The Health Minister has announced plans to initiate a full consultation on Minimum Unit Pricing for alcohol in Northern Ireland.
Minimum Unit Pricing (MUP) is when a minimum price for alcohol sets the lowest price an alcoholic drink can be sold for. This means alcohol can’t legally be sold for lower than that. The more alcohol a drink contains, the stronger it is and therefore the higher the minimum unit price.
Minimum unit pricing is not a tax; it is seen as a targeted way of making sure alcohol is sold at a sensible price.
The Minister said: “The impact of alcohol misuse is being felt by too many families and communities across Northern Ireland daily. We need to consider fully every option available to us to reduce this blight on our society. A review of the current Alcohol and Drugs Strategy was undertaken in 2019 and indicated that alcohol-related deaths continued to rise over the course of the strategy and alcohol-related admissions to hospital also increased from 9573 in 2008/09 to 11,636 in 2016/17. The impact alcohol has on our health service is clear and we must try to address the issue.”
Efforts in Scotland
On 1st May 2018 Scotland introduced minimum unit pricing for alcohol, which currently stands at 50p per unit.
Alcohol in Scotland was viewed as too affordable prior to the introduction of MUP. In 2017, alcohol sold in the UK was 64% more affordable than it was in 1980. It was possible to buy the lower-risk weekly drinking guidelines amount of 14 units for around £2.50. With minimum unit pricing, this now can’t be legally sold for less than £7.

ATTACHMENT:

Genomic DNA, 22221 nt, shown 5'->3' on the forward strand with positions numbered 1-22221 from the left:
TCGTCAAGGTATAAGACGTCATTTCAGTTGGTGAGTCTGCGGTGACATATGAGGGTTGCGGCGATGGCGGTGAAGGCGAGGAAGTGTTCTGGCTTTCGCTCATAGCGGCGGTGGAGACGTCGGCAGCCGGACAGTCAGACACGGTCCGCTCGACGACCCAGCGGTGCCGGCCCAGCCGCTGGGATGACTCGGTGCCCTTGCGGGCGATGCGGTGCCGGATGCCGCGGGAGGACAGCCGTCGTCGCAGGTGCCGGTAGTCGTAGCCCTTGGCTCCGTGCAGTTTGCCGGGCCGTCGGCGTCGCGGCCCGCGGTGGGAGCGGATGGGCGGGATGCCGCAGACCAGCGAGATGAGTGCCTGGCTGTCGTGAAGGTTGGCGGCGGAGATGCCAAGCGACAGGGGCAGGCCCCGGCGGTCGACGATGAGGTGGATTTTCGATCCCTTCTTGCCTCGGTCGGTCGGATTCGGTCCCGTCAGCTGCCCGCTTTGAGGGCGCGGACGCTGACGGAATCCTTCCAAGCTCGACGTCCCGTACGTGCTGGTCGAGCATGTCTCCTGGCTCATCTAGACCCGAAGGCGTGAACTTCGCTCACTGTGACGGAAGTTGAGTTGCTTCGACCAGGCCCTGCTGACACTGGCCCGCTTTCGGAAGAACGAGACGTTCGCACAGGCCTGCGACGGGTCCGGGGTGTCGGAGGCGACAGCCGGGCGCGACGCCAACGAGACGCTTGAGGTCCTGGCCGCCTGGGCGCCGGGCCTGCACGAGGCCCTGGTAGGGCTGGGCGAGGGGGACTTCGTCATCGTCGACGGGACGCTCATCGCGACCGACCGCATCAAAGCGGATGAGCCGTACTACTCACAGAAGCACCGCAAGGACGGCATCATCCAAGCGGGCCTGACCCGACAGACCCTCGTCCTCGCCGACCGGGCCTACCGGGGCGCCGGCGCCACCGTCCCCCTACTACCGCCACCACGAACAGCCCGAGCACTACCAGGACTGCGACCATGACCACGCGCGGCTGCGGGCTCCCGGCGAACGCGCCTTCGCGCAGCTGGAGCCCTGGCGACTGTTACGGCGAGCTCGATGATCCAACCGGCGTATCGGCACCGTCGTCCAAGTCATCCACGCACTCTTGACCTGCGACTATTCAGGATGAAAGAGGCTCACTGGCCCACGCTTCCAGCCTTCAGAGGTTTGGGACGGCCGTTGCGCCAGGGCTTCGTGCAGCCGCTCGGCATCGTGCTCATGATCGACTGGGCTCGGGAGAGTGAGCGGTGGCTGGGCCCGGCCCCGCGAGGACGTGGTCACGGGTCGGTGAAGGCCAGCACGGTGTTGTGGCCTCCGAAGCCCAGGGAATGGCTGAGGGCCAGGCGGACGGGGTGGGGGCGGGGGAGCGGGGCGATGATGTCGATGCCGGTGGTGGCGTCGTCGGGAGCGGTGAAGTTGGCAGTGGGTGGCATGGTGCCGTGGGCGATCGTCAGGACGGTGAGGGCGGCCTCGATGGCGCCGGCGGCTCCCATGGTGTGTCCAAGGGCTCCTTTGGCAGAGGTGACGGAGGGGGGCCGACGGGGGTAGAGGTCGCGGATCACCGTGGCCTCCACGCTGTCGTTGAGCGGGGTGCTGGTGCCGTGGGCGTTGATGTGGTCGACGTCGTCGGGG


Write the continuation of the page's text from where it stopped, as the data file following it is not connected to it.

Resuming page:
Studies estimated that over the first five-year period of minimum unit pricing there will be:
- 400 fewer alcohol-related deaths
- 8,000 fewer alcohol-related hospital admissions
As mentioned earlier, the Alcohol and Drugs Strategy undertaken in 2019 highlighted several positive points:
- the proportion of adults drinking above the recommended guidelines has reduced (from 26% in 2010/11 to 20% in 2017/18)
- there were significant reductions in the proportion of young people who had ever consumed alcohol (55% in 2007 to 32% in 2016)
- the proportion of young people who had ever been intoxicated fell (55% in 2007 to 45% in 2016) and
- the percentage of adults who binge drink also reduced over the course of the strategy (38% in 2005 to 31% in 2013)
In his conclusions, Minister Swann said: “I have been closely following the Scottish Government introduction of Minimum Unit Pricing on Alcohol since 2018 and have been noting with interest the early positive evaluation reports. As part of the strategy, there will be a commitment to holding a full public consultation on the introduction of Minimum Unit Pricing for Alcohol in Northern Ireland within one year.”
Effects of Alcohol
Alcohol’s impact on your body starts from the moment you take your first sip. While an occasional glass of wine or beer isn’t a cause for concern, the cumulative effects of drinking wine, beer, or spirits can take its toll.
Consumption of alcohol can impact various parts of the body. Effects can range from weakening of the immune and digestive system, to inflammation and sugar level issues.
Our ‘Effects Of’ Series provides educational posters that can be displayed in workplaces to highlight the dangers of alcohol. Click here for more information.
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